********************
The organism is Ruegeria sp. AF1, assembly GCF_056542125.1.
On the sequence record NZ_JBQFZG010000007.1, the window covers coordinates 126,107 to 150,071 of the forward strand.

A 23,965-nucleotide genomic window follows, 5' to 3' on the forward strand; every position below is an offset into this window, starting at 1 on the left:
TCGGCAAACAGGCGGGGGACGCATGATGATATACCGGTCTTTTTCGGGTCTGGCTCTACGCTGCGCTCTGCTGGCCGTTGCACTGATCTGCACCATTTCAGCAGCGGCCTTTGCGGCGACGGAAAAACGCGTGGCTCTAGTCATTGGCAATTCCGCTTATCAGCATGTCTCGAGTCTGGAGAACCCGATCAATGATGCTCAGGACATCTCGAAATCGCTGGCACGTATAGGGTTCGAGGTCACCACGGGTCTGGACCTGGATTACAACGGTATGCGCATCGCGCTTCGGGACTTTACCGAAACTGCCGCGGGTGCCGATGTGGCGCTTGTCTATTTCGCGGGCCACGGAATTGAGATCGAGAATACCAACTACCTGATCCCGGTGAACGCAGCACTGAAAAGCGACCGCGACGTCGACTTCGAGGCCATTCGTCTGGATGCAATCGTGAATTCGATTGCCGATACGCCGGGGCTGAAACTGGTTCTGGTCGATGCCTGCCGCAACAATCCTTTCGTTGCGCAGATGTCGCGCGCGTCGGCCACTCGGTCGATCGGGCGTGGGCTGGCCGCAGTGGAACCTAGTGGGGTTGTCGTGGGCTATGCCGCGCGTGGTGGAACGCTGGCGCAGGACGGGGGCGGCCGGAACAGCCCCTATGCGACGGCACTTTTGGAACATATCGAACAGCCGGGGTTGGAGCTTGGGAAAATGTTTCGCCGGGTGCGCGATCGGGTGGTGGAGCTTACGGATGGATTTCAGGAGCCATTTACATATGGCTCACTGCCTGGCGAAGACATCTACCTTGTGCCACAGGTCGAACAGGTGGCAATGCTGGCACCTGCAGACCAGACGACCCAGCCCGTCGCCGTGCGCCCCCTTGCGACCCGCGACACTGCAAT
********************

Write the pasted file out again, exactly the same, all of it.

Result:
The organism is Ruegeria sp. AF1, assembly GCF_056542125.1.
On the sequence record NZ_JBQFZG010000007.1, the window covers coordinates 126,107 to 150,071 of the forward strand.

A 23,965-nucleotide genomic window follows, 5' to 3' on the forward strand; every position below is an offset into this window, starting at 1 on the left:
TCGGCAAACAGGCGGGGGACGCATGATGATATACCGGTCTTTTTCGGGTCTGGCTCTACGCTGCGCTCTGCTGGCCGTTGCACTGATCTGCACCATTTCAGCAGCGGCCTTTGCGGCGACGGAAAAACGCGTGGCTCTAGTCATTGGCAATTCCGCTTATCAGCATGTCTCGAGTCTGGAGAACCCGATCAATGATGCTCAGGACATCTCGAAATCGCTGGCACGTATAGGGTTCGAGGTCACCACGGGTCTGGACCTGGATTACAACGGTATGCGCATCGCGCTTCGGGACTTTACCGAAACTGCCGCGGGTGCCGATGTGGCGCTTGTCTATTTCGCGGGCCACGGAATTGAGATCGAGAATACCAACTACCTGATCCCGGTGAACGCAGCACTGAAAAGCGACCGCGACGTCGACTTCGAGGCCATTCGTCTGGATGCAATCGTGAATTCGATTGCCGATACGCCGGGGCTGAAACTGGTTCTGGTCGATGCCTGCCGCAACAATCCTTTCGTTGCGCAGATGTCGCGCGCGTCGGCCACTCGGTCGATCGGGCGTGGGCTGGCCGCAGTGGAACCTAGTGGGGTTGTCGTGGGCTATGCCGCGCGTGGTGGAACGCTGGCGCAGGACGGGGGCGGCCGGAACAGCCCCTATGCGACGGCACTTTTGGAACATATCGAACAGCCGGGGTTGGAGCTTGGGAAAATGTTTCGCCGGGTGCGCGATCGGGTGGTGGAGCTTACGGATGGATTTCAGGAGCCATTTACATATGGCTCACTGCCTGGCGAAGACATCTACCTTGTGCCACAGGTCGAACAGGTGGCAATGCTGGCACCTGCAGACCAGACGACCCAGCCCGTCGCCGTGCGCCCCCTTGCGACCCGCGACACTGCAAT